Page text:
The other motivating figure was Orest’s grandfather, Paul C Stepowy, Canada’s first bandura craftsman. One of his banduras resides at the Canadian Museum of History in Ottawa. His grandfather completed his last bandura for his grandson Orest, a week before his passing.
The process of creating Sushko’s film was never a straight line. It involved scouring the globe for archival footage and materials, which substantiate the group’s journey through the war years and beyond. Upon initial funding from Jim Temerty and the Taras Shevchenko Foundation, he embarked on interviewing the last two surviving members, Petro Kytasty and Mykola Liskiwsky of the early Chorus – both of whom reside in Detroit. Petro is presently 86 years of age and Mykola 104 years of age. The plan is for both gentlemen to attend the world premiere in Toronto.
Orest notes that “we filmed about five hours each with both Petro and Mykola. In fact, it was less a formal interview and more of simply allowing them to recount their story. Their personal experiences with the Chorus provide the underpinnings of the narrative. Filling in the visual aspect of their stories took years to complete. The first step in the discovery process was looking through the Chorus archives in Detroit. Although the archives are rich with detail, they largely hold information about the group’s North American development. This led to a deeper search for material illustrating the Kapelia’s formation, development and progression from 1918 to 1949.” It was a matter of finding the best and most appropriate material.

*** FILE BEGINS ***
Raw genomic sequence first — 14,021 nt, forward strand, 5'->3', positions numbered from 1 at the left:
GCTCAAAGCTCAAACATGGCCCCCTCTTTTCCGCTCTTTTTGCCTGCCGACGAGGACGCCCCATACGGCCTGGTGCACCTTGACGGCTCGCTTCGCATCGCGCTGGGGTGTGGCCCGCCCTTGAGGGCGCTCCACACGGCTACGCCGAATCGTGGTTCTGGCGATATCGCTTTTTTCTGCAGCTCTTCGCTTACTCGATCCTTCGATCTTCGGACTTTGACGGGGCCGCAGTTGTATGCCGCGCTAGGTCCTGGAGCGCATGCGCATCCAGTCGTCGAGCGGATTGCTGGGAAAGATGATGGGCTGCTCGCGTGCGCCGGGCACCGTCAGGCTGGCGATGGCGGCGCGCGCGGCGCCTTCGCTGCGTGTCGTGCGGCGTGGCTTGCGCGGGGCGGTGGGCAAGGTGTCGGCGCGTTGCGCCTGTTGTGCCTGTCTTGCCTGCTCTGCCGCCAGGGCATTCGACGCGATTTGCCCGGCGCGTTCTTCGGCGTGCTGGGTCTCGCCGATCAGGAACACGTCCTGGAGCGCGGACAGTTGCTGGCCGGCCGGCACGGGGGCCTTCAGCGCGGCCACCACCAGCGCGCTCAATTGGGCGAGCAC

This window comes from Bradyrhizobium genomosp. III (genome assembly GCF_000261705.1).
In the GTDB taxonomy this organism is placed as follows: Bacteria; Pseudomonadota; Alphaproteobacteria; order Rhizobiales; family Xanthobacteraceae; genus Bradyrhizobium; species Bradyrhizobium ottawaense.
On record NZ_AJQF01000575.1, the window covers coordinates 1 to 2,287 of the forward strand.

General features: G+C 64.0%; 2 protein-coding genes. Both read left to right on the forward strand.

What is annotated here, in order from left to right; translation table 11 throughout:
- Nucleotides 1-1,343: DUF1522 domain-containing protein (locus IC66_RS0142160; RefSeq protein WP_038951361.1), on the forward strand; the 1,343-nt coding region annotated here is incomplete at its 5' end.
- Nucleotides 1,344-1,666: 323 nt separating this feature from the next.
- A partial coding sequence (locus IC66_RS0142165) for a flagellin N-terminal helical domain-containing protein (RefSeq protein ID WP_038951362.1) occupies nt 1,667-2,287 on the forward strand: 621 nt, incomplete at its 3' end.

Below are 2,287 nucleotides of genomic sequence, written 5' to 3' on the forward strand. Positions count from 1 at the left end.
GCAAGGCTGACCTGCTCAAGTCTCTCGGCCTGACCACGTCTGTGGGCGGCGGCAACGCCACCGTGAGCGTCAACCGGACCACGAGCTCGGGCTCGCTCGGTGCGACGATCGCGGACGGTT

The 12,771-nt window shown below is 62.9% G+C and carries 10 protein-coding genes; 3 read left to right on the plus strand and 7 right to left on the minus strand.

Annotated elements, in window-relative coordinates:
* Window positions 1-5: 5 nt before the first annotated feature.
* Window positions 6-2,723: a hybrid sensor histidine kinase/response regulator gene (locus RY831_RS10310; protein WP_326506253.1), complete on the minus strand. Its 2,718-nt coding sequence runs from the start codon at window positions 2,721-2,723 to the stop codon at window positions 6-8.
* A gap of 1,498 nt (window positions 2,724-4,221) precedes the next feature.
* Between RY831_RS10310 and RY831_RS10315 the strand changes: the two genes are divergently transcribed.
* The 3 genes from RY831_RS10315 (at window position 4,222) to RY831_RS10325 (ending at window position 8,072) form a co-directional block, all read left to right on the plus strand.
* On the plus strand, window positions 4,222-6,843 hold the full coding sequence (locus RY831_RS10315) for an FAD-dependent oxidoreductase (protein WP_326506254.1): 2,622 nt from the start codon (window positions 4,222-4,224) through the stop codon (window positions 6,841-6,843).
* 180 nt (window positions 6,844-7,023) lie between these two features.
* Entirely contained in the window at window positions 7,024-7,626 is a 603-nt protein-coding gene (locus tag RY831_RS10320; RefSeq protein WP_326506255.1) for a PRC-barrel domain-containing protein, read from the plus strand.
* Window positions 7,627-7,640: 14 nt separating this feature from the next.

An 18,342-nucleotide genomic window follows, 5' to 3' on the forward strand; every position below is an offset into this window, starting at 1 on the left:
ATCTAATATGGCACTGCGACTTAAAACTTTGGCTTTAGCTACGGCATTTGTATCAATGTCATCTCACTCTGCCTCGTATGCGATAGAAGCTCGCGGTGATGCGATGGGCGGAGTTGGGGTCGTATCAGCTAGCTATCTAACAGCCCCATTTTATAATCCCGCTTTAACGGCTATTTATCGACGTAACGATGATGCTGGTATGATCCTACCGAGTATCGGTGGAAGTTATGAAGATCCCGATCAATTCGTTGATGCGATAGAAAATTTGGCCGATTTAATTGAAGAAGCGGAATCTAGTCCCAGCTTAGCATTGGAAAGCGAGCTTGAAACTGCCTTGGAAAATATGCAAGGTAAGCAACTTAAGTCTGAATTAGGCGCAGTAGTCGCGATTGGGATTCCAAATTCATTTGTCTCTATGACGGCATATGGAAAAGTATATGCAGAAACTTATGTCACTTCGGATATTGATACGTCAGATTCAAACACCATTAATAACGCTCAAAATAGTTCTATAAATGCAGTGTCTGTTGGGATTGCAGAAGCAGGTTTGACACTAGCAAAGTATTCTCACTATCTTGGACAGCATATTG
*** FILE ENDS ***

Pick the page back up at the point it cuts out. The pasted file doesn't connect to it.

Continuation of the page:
Orest approached the Ukrainian Diaspora for help. In one instance there was a woman in New York State who saw the ad for archives. She replied she had a collection of Kapelia photos. Orest recalls how she sent them all in the collection there was one photo of the Chorus taken in November 1942 in a German labour camp – “so I scanned it and sent it Petro who determined its veracity. That photo alone made the entire community search worthwhile.” This particular project required a multi-year effort to complete. Some of the archives in the film took well over six years to procure – from the research phase, to acquiring the original masters, to gaining the usage rights.
After working in the film business for so many years, Orest envisioned this effort as a heartfelt way to give back to the community. He thanks the numerous donors, noting that the end credits include everyone who contributed “because it’s important to list all the donors.” The National Arts Council, a sub-committee of UCC National whose mandate is to represent the interests of Ukrainian arts throughout Canada, is also helping to promote the film nationally throughout the Ukrainian-Canadian community.
The film will have its world premiere in Toronto on September 25. Tickets are available at